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Reply To: Proper and improper art and mythology


Your point is well-taken, Drewie. I too would agree that “proper” art is mythological – I just didn’t catch that question in your initial post.

My response was not intended to declare “this is the way it is,” but thinking out loud, guided by the distinction Campbell makes in Power of Myth between dreams and myth (both come from the unconscious, but one is in relation to the individual dreamer, and the other is collective, speaking to larger concerns). I did not express myself clearly, as my thoughts, like yours, were in the moment and only half-formed, and so wandered into the weeds.

Mythologies as well as art arise from the unconscious. In your first quote above from Pathways to Bliss, Campbell seems to be saying (at least to me) that all myth is proper myth; when it is teaching a practical lesson, it is not myth, but allegory.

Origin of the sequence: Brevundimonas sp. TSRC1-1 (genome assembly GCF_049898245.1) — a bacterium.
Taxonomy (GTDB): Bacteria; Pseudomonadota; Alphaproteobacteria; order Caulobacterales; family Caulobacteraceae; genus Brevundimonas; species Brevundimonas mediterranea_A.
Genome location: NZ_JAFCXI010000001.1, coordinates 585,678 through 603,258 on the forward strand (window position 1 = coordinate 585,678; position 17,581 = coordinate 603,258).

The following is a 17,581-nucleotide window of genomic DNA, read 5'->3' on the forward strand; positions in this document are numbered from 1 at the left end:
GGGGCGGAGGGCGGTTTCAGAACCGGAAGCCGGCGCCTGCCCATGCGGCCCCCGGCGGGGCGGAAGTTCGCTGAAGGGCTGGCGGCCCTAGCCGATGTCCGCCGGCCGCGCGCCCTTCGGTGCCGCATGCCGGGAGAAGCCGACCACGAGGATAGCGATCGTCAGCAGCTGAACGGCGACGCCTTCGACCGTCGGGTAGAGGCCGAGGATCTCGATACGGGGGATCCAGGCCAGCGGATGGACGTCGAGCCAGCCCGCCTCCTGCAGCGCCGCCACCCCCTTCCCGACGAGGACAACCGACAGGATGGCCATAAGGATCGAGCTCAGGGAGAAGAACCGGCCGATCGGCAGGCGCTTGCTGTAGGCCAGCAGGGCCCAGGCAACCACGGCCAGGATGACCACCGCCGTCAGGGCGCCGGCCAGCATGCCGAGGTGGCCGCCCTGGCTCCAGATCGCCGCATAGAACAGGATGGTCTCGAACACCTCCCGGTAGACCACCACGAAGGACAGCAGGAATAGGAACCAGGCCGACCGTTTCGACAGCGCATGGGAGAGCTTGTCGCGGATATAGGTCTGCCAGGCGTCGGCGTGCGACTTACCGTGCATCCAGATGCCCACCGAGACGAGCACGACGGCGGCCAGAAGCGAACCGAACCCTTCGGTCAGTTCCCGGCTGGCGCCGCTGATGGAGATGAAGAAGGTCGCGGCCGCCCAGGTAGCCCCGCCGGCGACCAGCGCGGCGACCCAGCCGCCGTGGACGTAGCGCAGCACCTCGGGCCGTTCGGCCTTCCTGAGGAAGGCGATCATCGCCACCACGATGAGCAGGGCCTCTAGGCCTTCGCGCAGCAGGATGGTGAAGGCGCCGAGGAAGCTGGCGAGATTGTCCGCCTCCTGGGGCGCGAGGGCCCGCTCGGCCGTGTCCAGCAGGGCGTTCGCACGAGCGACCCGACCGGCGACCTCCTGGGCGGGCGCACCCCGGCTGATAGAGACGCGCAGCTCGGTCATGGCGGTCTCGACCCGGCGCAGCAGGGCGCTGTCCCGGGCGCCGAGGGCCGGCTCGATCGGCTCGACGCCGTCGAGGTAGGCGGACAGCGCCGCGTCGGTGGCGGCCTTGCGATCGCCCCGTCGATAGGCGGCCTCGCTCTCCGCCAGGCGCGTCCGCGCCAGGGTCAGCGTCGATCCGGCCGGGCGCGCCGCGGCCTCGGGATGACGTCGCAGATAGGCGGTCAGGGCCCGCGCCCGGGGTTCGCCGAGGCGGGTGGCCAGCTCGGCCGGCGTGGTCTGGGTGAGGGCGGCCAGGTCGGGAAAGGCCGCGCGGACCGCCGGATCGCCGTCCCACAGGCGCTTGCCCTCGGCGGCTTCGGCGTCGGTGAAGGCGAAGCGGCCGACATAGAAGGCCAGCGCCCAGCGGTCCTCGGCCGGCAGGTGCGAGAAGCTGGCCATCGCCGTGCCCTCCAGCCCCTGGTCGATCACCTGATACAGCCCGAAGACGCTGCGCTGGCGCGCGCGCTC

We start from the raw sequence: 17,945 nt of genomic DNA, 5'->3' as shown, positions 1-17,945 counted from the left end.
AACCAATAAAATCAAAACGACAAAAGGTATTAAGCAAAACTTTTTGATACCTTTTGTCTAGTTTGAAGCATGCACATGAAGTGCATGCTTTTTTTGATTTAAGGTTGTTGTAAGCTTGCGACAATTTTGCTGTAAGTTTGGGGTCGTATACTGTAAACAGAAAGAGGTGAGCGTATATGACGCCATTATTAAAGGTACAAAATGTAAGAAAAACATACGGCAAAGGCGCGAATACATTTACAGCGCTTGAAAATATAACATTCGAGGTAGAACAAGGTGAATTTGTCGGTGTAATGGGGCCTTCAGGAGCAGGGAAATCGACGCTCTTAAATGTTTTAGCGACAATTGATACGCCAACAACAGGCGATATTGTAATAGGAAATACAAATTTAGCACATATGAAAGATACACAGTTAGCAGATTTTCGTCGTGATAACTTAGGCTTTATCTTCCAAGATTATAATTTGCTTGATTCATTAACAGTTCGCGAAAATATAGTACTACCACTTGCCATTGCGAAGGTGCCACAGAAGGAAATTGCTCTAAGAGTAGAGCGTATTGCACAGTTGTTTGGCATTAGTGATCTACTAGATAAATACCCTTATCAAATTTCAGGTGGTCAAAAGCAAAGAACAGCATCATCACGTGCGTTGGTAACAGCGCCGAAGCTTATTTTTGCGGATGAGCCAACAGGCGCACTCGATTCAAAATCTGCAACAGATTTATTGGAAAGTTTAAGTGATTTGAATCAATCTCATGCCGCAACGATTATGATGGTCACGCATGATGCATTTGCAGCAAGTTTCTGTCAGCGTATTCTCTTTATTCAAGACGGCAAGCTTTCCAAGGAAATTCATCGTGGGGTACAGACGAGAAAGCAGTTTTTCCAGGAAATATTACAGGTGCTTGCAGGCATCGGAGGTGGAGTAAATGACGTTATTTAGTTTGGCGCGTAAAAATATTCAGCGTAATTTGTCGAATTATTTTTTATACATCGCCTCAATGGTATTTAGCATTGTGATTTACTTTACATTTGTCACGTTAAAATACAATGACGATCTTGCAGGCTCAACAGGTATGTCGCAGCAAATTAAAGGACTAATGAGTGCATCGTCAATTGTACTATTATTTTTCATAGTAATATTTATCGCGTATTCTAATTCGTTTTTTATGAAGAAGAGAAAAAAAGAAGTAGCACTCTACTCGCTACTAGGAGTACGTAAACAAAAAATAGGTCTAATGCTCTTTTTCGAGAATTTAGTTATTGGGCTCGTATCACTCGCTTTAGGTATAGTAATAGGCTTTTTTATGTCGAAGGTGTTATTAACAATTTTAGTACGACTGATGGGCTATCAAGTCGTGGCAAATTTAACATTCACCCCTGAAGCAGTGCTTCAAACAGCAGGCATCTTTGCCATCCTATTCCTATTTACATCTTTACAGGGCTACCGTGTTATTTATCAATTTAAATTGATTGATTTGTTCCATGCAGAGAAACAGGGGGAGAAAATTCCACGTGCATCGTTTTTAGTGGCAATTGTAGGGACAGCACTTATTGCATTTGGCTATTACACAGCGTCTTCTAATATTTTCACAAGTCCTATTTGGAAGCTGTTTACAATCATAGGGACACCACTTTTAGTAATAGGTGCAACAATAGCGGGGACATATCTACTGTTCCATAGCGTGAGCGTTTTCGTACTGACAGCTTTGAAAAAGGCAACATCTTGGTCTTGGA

Perhaps the emphasis should be on intention. Mythology in the embrace of ideology, for example, designed to move the populace to action to a specific end, isn’t mythology, but propaganda (the mythology of the Third Reich perhaps the clearest example . . . an attempt to stage-manage myth).

When artists tap into the collective psyche, that is indeed the stratum of myth; the artist serves as a channel for that material to surface, prompting a static response (aesthetic arrest – that “aha!”moment).

I think we’re on the same page here, or not far from it. Alas, sometimes words get in the way . . .